Some Firebase features which may be good, but not that good

The Console

The Firebase console lets the developers do a lot of things, but it has its own flaws. The database manager is basically an elevated JSON editor; it does some great work but it is not a completely seasoned solution which the crowd was hoping it to be. This will be a great toy to play with for folks from Mongotron, WorkBench, Postico or PHPMyAdmin.

The console also lacks analytics or detailed logs, this is so unlike data-obsessed-Google’s product feature. So, unless you implement a functionality in the app, there is no way through which you can know the number of times a file was downloaded from the storage.

Defining security rules

The Google solution uses a JSON file with a JavaScript code in a string(s) when it comes to defining rules over storage and database.

This may sound little problematic but since you can use other exterior solutions like Bolt this process becomes little easy. But working with Bolt is easy till a few rules after that it becomes unattainable.

To keep your sanity intact while development you can use services like Graph Cool, Dream Factory, etc. for an efficient working in this case

Can We Develop Locally? NO

If you have poor connectivity every now and then or if you travel and work Firebase is not for you as it can’t work with a local installation. You cannot just open Node or Docker  and start working on your API.

Firebase’s few completely No-No pointers…

Limited JavaScript SDK

Firebase has a few features which can only be implemented in iOS and Android SDKs.
The strongest one of the lot is the lack of offline commitment while working with JavaScript. All the React Native, the web or hybrid app solution will keep on working even if the gadget goes offline for some moments. But just when you close the tab or the app, the data will be unavailable. It’s the developers call if they want to carry on a cache with all persistency. This is really important concern, especially in case on the mobile.

The JavaScript SDK has no way to cache the data(unsure about Android or iOS). With Firebase if you upload the data /products and then everytime you want to make a change you have to reload it except for times when developers manually keep connection running in the background.

It isn’t very hard to implement this, but can’t the Google peeps give us a magical way out to do this?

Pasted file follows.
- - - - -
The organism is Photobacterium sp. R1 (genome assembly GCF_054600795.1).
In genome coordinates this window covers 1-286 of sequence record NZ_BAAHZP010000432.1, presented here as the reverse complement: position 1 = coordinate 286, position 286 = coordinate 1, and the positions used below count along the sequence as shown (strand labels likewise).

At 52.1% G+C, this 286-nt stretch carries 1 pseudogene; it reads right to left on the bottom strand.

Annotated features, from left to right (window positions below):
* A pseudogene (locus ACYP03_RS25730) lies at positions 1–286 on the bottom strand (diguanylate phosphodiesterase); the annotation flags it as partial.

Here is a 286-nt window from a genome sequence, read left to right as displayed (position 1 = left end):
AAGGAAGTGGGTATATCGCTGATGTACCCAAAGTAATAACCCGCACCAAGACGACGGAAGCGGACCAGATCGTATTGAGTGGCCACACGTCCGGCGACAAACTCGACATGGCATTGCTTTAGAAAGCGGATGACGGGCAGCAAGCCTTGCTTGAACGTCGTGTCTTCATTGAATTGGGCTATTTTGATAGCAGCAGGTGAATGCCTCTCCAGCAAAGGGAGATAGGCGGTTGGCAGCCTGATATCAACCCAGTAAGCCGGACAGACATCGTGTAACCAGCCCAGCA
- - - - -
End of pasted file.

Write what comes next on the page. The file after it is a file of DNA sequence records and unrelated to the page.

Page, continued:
Querying Data? No Way!!

The Firebase system just allows you do just a little filtering and some pagination and nothing more. This is very unusual that Google is providing the world a data service but without any filtering or searching possibilities.

If developers want to execute any search functionality, they’ll have to download all the existing data and further use a server(like I wrote above) or effectively carry out the process using a third-party service like Elastic.

Data modelling? Please improve it Firebase

One big JSON file, that’s what a Firebase Database exactly is. Developers have no way out in case they want to mention one to many or many to many more connections. This is let them just duplicate the data over and over again every now and then.

Doesn’t sound that bad, after all its all about putting the name of the app user in the chat message. Right?

The real problem arises when you have to edit a given name since developers have to modify the name from all the places its been used and not just in /users.

And telling the app users that they can’t change their names doesn’t sound good, therefore:

  • The client code for writing and editing data to Firebase will be like a messy salad.

  • Documenting the complete information about where all the data has been duplicated will be pretty difficult.

Several NoSQL databases like RethinkDB or MongoDB have answers to this problem, It should not be grueling for Google to find one for Firebase also.

Concluding note

Market share of Firebase

With all this being said, Firebase is a powerful tool especially for small organisations and individuals who are not very experienced when it comes to developing back-end of an app.  Firebase has its fair share of disadvantages also, but they can be overcome with a little tweak or help from external sources. What’s your take on Firebase? Let us know in the comments below.